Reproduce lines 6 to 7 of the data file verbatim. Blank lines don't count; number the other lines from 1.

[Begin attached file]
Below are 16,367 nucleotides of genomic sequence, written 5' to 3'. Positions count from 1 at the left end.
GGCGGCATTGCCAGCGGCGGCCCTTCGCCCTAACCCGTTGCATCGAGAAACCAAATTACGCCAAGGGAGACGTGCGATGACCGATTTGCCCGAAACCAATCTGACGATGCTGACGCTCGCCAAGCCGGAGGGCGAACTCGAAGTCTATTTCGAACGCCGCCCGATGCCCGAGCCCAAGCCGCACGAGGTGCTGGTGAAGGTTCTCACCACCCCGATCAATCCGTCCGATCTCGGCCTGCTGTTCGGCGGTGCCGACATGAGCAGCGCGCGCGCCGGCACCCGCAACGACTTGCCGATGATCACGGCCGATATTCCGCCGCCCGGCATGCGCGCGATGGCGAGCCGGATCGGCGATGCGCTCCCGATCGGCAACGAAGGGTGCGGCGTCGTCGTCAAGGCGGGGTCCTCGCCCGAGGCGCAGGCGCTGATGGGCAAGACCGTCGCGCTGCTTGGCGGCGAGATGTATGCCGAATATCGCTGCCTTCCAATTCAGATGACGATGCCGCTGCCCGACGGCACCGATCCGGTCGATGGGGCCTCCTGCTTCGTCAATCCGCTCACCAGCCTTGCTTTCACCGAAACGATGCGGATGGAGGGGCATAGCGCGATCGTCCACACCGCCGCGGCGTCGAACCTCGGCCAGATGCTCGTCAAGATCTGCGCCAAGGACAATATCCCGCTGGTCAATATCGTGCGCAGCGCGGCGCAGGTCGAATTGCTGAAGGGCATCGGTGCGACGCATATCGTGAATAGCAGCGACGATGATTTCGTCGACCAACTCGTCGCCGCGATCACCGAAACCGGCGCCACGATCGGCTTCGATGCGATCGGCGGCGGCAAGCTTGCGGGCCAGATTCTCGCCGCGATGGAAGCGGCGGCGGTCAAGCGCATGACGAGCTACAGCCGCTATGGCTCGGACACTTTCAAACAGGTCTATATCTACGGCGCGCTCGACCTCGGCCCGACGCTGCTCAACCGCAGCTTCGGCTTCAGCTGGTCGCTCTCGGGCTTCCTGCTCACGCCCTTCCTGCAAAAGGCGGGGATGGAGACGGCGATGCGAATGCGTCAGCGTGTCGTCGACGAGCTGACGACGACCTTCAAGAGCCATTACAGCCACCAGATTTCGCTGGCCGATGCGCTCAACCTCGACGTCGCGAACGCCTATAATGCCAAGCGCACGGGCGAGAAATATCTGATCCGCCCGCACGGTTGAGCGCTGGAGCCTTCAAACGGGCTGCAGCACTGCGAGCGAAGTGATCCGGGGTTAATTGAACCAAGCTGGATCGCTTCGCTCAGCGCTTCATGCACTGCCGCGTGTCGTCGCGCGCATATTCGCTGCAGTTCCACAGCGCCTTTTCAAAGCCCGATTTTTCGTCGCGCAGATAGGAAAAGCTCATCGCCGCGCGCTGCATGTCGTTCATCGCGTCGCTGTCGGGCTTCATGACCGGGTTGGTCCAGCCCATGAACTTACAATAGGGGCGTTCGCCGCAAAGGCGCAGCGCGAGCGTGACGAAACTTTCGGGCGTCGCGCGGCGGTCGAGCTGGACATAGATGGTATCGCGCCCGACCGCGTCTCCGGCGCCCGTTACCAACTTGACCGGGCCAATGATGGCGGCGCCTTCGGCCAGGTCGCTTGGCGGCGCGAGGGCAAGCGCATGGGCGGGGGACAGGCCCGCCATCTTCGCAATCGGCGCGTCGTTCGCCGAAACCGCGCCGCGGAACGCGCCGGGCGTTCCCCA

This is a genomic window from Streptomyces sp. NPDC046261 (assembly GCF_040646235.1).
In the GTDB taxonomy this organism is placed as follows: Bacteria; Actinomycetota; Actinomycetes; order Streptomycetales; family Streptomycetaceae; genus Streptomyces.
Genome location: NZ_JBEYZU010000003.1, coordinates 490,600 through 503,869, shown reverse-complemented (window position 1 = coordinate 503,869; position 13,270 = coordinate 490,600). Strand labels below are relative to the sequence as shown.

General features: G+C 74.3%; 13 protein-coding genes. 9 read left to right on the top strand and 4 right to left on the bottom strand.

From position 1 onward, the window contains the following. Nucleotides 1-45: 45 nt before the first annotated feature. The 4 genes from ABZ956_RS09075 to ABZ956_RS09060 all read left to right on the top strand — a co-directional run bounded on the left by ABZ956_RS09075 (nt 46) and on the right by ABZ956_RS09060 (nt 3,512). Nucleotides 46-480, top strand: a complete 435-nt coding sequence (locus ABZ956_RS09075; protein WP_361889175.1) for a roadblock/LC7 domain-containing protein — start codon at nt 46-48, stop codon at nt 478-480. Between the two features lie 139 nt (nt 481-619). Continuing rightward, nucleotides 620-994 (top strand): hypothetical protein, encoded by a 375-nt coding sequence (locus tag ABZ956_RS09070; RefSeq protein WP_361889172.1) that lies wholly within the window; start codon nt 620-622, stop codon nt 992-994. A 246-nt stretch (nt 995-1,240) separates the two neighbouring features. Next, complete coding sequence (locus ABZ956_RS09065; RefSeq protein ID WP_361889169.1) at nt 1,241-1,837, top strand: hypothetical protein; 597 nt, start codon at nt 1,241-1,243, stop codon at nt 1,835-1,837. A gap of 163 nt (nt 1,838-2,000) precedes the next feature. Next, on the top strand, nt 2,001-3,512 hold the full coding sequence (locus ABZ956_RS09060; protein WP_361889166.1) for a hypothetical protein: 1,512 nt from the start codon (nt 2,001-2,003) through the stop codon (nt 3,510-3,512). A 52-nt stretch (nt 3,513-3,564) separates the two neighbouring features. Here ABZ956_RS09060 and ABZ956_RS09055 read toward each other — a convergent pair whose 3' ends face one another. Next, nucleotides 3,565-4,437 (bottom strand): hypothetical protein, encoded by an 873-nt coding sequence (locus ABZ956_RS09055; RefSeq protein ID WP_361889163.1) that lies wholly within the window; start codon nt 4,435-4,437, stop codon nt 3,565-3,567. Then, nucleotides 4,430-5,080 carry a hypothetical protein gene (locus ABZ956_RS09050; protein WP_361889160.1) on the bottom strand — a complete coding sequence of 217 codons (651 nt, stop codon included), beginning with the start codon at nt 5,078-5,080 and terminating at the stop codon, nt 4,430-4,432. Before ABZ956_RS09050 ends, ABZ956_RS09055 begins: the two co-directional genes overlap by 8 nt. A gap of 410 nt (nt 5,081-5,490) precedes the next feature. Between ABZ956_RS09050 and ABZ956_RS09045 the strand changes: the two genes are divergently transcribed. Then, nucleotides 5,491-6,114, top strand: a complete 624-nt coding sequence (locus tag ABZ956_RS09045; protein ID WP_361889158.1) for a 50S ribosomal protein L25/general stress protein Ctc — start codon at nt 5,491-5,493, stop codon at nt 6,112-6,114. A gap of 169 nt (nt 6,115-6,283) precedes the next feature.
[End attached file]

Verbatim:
General features: G+C 74.3%; 13 protein-coding genes. 9 read left to right on the top strand and 4 right to left on the bottom strand.

From position 1 onward, the window contains the following. Nucleotides 1-45: 45 nt before the first annotated feature. The 4 genes from ABZ956_RS09075 to ABZ956_RS09060 all read left to right on the top strand — a co-directional run bounded on the left by ABZ956_RS09075 (nt 46) and on the right by ABZ956_RS09060 (nt 3,512). Nucleotides 46-480, top strand: a complete 435-nt coding sequence (locus ABZ956_RS09075; protein WP_361889175.1) for a roadblock/LC7 domain-containing protein — start codon at nt 46-48, stop codon at nt 478-480. Between the two features lie 139 nt (nt 481-619). Continuing rightward, nucleotides 620-994 (top strand): hypothetical protein, encoded by a 375-nt coding sequence (locus tag ABZ956_RS09070; RefSeq protein WP_361889172.1) that lies wholly within the window; start codon nt 620-622, stop codon nt 992-994. A 246-nt stretch (nt 995-1,240) separates the two neighbouring features. Next, complete coding sequence (locus ABZ956_RS09065; RefSeq protein ID WP_361889169.1) at nt 1,241-1,837, top strand: hypothetical protein; 597 nt, start codon at nt 1,241-1,243, stop codon at nt 1,835-1,837. A gap of 163 nt (nt 1,838-2,000) precedes the next feature. Next, on the top strand, nt 2,001-3,512 hold the full coding sequence (locus ABZ956_RS09060; protein WP_361889166.1) for a hypothetical protein: 1,512 nt from the start codon (nt 2,001-2,003) through the stop codon (nt 3,510-3,512). A 52-nt stretch (nt 3,513-3,564) separates the two neighbouring features. Here ABZ956_RS09060 and ABZ956_RS09055 read toward each other — a convergent pair whose 3' ends face one another. Next, nucleotides 3,565-4,437 (bottom strand): hypothetical protein, encoded by an 873-nt coding sequence (locus ABZ956_RS09055; RefSeq protein ID WP_361889163.1) that lies wholly within the window; start codon nt 4,435-4,437, stop codon nt 3,565-3,567. Then, nucleotides 4,430-5,080 carry a hypothetical protein gene (locus ABZ956_RS09050; protein WP_361889160.1) on the bottom strand — a complete coding sequence of 217 codons (651 nt, stop codon included), beginning with the start codon at nt 5,078-5,080 and terminating at the stop codon, nt 4,430-4,432. Before ABZ956_RS09050 ends, ABZ956_RS09055 begins: the two co-directional genes overlap by 8 nt. A gap of 410 nt (nt 5,081-5,490) precedes the next feature. Between ABZ956_RS09050 and ABZ956_RS09045 the strand changes: the two genes are divergently transcribed. Then, nucleotides 5,491-6,114, top strand: a complete 624-nt coding sequence (locus tag ABZ956_RS09045; protein ID WP_361889158.1) for a 50S ribosomal protein L25/general stress protein Ctc — start codon at nt 5,491-5,493, stop codon at nt 6,112-6,114. A gap of 169 nt (nt 6,115-6,283) precedes the next feature.